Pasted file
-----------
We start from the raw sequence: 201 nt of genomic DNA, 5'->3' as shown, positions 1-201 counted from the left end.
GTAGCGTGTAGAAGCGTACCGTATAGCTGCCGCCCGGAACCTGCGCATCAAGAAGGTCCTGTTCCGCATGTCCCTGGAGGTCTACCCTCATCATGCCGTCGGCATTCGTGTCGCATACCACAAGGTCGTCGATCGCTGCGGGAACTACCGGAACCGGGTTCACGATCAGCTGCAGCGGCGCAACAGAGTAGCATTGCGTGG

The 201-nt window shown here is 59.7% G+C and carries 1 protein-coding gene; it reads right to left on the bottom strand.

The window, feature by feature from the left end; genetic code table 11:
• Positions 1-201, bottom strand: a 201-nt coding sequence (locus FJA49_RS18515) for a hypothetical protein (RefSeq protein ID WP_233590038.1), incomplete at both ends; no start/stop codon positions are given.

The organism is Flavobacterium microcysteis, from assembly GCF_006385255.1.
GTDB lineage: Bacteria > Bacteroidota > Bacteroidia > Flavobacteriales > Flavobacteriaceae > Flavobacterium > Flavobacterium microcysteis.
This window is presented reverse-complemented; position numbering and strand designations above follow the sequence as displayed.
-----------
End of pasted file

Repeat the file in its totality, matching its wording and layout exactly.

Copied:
We start from the raw sequence: 201 nt of genomic DNA, 5'->3' as shown, positions 1-201 counted from the left end.
GTAGCGTGTAGAAGCGTACCGTATAGCTGCCGCCCGGAACCTGCGCATCAAGAAGGTCCTGTTCCGCATGTCCCTGGAGGTCTACCCTCATCATGCCGTCGGCATTCGTGTCGCATACCACAAGGTCGTCGATCGCTGCGGGAACTACCGGAACCGGGTTCACGATCAGCTGCAGCGGCGCAACAGAGTAGCATTGCGTGG

The 201-nt window shown here is 59.7% G+C and carries 1 protein-coding gene; it reads right to left on the bottom strand.

The window, feature by feature from the left end; genetic code table 11:
• Positions 1-201, bottom strand: a 201-nt coding sequence (locus FJA49_RS18515) for a hypothetical protein (RefSeq protein ID WP_233590038.1), incomplete at both ends; no start/stop codon positions are given.

The organism is Flavobacterium microcysteis, from assembly GCF_006385255.1.
GTDB lineage: Bacteria > Bacteroidota > Bacteroidia > Flavobacteriales > Flavobacteriaceae > Flavobacterium > Flavobacterium microcysteis.
This window is presented reverse-complemented; position numbering and strand designations above follow the sequence as displayed.